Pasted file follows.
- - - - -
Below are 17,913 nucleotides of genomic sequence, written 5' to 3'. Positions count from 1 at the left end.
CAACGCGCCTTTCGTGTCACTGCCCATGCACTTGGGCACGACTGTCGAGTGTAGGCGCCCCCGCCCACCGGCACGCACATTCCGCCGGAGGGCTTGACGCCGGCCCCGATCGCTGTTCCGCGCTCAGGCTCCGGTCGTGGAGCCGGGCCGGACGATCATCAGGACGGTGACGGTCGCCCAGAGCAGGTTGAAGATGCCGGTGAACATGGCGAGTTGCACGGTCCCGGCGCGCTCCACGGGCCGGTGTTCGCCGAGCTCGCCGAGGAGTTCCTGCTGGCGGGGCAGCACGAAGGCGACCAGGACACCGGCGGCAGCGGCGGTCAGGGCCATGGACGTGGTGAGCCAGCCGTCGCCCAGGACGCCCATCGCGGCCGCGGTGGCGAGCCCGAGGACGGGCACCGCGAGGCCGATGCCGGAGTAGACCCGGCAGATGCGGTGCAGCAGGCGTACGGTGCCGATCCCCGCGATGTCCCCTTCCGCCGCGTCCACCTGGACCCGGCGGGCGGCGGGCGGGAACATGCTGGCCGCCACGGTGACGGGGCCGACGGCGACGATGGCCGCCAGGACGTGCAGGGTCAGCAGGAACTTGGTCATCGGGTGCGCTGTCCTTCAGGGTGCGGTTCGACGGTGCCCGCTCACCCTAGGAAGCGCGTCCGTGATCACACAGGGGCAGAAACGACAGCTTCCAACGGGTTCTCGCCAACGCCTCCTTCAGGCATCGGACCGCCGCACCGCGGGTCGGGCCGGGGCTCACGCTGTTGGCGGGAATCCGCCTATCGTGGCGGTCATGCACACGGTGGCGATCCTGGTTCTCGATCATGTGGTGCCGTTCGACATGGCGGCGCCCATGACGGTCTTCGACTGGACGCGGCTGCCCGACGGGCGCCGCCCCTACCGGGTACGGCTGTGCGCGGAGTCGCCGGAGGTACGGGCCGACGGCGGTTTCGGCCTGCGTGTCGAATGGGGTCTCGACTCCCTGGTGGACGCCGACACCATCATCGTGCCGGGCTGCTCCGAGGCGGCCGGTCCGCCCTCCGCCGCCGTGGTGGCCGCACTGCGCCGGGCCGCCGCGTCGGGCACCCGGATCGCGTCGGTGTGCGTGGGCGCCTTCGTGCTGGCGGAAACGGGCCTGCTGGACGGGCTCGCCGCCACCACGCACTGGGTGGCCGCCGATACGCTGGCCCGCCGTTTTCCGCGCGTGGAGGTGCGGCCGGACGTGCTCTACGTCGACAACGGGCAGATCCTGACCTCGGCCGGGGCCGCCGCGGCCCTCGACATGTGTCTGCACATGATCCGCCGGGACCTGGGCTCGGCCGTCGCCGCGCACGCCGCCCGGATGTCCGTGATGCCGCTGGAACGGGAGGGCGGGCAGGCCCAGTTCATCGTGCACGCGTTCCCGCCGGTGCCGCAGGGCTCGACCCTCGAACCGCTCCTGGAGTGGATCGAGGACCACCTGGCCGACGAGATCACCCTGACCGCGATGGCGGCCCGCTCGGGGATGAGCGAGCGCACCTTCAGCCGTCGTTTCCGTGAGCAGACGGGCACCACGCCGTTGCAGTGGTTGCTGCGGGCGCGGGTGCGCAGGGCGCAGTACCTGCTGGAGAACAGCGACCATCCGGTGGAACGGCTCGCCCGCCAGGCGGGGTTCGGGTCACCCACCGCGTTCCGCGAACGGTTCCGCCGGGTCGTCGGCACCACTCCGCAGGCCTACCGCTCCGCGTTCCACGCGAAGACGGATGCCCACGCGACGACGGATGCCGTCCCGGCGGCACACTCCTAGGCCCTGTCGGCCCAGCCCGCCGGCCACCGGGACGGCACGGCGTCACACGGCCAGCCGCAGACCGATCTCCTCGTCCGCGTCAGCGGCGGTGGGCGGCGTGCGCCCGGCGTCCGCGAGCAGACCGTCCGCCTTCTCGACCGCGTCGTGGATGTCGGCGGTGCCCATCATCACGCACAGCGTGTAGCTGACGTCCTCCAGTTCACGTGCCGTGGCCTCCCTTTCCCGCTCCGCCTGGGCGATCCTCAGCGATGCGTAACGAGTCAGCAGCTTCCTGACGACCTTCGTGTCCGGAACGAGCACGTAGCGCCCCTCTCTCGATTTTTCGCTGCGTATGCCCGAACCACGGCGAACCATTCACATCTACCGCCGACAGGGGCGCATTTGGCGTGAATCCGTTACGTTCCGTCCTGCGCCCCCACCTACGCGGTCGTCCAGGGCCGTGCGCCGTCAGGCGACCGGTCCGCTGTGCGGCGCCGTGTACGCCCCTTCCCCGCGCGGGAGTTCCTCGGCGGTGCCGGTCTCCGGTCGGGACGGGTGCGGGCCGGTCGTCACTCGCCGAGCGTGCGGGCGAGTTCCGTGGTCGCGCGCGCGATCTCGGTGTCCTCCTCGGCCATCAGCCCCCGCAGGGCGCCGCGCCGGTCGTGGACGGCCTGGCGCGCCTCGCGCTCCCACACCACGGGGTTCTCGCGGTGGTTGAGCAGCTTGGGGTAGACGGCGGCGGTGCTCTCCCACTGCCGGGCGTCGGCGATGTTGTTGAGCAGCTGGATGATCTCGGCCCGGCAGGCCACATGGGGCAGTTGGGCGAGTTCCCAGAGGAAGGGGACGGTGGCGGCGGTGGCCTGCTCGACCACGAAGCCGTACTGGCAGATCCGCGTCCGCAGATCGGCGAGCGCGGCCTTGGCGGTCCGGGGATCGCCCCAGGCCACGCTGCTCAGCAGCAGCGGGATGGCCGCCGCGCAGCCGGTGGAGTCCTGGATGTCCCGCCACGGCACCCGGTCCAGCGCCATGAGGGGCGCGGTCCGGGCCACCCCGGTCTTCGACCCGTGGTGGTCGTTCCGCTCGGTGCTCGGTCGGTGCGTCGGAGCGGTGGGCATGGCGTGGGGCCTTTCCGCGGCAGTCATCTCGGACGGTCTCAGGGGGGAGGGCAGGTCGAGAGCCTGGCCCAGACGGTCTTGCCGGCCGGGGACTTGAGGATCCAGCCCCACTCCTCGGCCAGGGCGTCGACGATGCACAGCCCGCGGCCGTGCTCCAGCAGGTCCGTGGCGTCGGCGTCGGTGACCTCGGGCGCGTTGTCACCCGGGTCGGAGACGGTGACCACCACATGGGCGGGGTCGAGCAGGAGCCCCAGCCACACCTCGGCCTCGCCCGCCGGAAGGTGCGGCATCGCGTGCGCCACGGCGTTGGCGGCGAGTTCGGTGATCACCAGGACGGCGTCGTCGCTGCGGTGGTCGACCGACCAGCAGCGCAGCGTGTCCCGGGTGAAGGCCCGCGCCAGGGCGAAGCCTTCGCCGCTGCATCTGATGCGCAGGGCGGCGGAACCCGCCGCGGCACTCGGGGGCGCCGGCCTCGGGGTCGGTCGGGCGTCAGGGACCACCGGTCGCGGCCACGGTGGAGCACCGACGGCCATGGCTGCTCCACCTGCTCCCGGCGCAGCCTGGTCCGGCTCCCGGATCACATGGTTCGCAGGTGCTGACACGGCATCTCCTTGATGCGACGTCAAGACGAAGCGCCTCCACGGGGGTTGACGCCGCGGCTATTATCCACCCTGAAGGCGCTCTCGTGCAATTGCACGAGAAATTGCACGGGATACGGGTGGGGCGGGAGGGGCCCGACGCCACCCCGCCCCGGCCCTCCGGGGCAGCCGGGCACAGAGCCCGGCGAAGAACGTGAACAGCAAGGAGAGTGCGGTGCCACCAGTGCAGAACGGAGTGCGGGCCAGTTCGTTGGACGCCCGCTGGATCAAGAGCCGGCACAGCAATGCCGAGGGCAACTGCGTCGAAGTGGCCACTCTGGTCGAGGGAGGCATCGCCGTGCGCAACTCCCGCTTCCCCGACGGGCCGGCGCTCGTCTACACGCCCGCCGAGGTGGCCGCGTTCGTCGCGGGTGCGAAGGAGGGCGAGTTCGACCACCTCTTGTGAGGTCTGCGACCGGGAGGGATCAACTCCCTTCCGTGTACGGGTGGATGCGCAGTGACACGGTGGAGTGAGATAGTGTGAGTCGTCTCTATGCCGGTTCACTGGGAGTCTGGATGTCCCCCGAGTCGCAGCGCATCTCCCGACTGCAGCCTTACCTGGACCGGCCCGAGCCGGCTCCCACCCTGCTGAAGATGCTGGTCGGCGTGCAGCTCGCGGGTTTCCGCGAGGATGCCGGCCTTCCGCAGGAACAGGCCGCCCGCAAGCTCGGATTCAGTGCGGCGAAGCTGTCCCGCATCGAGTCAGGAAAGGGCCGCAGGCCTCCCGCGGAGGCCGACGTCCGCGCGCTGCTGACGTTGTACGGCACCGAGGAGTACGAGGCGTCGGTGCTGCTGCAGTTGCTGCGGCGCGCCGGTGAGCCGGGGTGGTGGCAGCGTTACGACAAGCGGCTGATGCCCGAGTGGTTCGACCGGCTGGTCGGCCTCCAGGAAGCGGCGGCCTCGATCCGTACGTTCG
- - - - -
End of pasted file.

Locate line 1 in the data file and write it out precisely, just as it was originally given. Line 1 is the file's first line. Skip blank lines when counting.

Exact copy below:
Below are 17,913 nucleotides of genomic sequence, written 5' to 3'. Positions count from 1 at the left end.